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Trades union body in support of progressive wage policy

The Malaysian Trades Union Congress says the government must intervene in annual salary increases and that market forces cannot determine the price of labour.

2 minute read
Office workers cram into an LRT in Kuala Lumpur after a day of work in the capital city.
Office workers cram into an LRT in Kuala Lumpur after a day of work in the capital city.

The Malaysian Trades Union Congress (MTUC) hopes that the government's decision to review the progressive wage policy will be implemented to ensure the welfare of the people.

Its secretary-general Kamarul Baharin Mansor said the widening gap between wage growth and the cost of living was currently perceived as burdensome, adding that the implementation of the policy could have a positive impact, especially for lower-ranked workers.

"MTUC commends the economy minister (Rafizi Ramli) for proposing the progressive wage system for workers. Rafizi’s determination to help workers survive in the present and in the future is a manifestation of the Madani government.

"The government must think of an extraordinary approach to help most of the people in this country," he said in a statement.

He also said that the government must play a role in annual salary increases as some companies prevent salary increases out of stubbornness and greed.
He said that market forces cannot determine the price of labour because workers have responsibilities towards their families and society. Moreover, he said, workers are not machines or commodities to be traded.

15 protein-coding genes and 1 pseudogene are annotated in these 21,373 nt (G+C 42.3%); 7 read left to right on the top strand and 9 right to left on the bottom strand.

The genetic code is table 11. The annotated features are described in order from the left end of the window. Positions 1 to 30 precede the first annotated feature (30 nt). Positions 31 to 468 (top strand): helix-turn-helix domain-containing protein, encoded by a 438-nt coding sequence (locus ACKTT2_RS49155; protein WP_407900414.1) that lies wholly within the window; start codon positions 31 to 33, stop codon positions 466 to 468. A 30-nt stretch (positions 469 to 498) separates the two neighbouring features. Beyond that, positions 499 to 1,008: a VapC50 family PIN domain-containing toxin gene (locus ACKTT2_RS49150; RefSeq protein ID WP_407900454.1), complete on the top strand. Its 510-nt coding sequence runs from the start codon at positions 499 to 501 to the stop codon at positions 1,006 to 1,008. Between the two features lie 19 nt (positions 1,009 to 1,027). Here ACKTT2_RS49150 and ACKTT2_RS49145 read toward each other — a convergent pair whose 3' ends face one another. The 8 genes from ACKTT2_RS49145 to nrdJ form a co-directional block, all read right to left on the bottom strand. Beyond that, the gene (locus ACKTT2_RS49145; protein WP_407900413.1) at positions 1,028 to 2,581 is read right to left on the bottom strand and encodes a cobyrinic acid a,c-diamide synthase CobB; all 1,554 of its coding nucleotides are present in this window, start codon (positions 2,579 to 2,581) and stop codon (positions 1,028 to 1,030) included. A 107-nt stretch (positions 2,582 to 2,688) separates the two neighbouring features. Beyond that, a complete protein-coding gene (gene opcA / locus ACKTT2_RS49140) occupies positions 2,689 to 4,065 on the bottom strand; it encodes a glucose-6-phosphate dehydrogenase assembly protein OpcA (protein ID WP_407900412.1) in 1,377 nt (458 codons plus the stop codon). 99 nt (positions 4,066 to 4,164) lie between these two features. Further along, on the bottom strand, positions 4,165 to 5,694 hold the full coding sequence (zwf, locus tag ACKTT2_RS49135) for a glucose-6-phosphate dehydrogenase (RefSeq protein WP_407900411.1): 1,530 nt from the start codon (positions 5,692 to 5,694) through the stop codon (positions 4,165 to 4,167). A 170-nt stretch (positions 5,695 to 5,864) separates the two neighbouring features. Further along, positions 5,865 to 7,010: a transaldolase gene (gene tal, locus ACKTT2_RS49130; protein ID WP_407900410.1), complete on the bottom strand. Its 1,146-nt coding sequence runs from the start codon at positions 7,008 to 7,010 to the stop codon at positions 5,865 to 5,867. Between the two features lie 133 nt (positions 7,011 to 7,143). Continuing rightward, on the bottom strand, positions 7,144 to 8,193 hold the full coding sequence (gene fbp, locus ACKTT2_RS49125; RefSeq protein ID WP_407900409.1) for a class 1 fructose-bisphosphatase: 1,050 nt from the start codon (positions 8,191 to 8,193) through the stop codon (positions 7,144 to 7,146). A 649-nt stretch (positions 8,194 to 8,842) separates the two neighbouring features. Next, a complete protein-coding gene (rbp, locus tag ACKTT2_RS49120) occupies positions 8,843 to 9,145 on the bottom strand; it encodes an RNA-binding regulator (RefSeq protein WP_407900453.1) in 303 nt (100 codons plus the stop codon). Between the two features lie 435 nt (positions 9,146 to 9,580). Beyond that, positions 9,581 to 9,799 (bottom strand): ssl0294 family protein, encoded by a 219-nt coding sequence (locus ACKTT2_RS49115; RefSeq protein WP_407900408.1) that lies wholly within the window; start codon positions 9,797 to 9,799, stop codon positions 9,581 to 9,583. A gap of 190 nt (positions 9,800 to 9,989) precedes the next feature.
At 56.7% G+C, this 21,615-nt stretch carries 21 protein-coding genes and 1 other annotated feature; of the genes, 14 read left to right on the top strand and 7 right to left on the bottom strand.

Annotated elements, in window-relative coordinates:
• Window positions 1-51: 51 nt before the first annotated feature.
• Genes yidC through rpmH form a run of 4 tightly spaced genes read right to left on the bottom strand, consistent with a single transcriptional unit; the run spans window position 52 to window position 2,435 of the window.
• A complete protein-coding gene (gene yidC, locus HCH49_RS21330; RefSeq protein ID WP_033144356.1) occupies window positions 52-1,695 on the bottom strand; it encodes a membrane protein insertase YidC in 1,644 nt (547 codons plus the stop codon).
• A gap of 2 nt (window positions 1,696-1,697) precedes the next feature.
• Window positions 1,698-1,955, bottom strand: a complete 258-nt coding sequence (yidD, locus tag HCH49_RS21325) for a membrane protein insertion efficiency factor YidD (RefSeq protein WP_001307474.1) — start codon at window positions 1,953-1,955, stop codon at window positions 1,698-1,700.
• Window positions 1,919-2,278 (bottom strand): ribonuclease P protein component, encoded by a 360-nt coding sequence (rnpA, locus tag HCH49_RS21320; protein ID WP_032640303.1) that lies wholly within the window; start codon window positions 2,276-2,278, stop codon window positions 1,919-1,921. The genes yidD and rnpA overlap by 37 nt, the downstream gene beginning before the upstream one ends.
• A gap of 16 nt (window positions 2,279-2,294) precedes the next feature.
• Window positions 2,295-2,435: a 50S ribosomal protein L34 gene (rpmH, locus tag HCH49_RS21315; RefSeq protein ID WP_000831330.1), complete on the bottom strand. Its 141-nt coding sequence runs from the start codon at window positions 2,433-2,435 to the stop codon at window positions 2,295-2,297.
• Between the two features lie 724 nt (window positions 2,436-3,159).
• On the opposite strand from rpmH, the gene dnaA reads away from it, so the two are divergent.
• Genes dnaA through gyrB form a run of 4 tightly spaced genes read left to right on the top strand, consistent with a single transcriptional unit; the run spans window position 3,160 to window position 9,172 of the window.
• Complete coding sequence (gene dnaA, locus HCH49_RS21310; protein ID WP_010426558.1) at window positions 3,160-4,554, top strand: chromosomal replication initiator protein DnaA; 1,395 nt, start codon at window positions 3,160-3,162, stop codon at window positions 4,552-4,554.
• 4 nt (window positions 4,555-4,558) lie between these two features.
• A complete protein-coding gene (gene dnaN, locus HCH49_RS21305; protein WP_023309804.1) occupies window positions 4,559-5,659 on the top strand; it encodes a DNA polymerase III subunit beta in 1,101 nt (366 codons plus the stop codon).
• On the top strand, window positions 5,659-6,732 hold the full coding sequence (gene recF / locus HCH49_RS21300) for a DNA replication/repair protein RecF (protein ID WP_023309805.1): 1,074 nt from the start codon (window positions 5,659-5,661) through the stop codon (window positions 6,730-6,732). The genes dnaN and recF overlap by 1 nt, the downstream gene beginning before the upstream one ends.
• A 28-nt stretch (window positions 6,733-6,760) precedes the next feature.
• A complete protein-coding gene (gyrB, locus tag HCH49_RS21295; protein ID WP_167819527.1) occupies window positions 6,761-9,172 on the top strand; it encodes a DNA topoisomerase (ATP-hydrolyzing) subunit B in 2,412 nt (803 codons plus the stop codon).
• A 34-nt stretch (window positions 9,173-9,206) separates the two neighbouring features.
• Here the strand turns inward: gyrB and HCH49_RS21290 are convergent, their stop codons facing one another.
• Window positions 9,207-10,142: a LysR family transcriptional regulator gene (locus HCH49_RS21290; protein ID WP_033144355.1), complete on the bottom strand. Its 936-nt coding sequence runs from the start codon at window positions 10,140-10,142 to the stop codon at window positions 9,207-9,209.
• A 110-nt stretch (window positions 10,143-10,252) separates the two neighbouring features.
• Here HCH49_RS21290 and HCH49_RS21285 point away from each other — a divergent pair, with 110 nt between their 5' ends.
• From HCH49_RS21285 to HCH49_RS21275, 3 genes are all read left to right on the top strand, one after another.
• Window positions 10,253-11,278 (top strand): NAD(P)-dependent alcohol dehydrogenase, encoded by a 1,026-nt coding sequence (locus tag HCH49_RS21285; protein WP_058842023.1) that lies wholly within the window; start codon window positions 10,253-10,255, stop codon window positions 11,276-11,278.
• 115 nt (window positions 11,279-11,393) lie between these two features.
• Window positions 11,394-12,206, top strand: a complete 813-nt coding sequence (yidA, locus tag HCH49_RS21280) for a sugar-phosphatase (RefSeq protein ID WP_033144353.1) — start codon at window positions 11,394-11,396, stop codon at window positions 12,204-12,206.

"The minimum wage policy that has been in place since 2013 does not require employers to give workers annual increases," he said.

"The effect of not having an annual pay increase has resulted in workers' wages being static and unchanged – some who have worked for more than 25 years still receive a wage of RM1,500.

"This situation is very depressing for workers who are putting in a lot of effort but are only paid a pittance," he said.

The economy ministry had said that it was working with the human resources ministry to prepare policy options to be presented to the National Economic Action Council, which would discuss the best strategy to increase people’s wages.

Rafizi said that engagement sessions would be held with key stakeholders, namely the government, employers and workers, to get the views of all parties.

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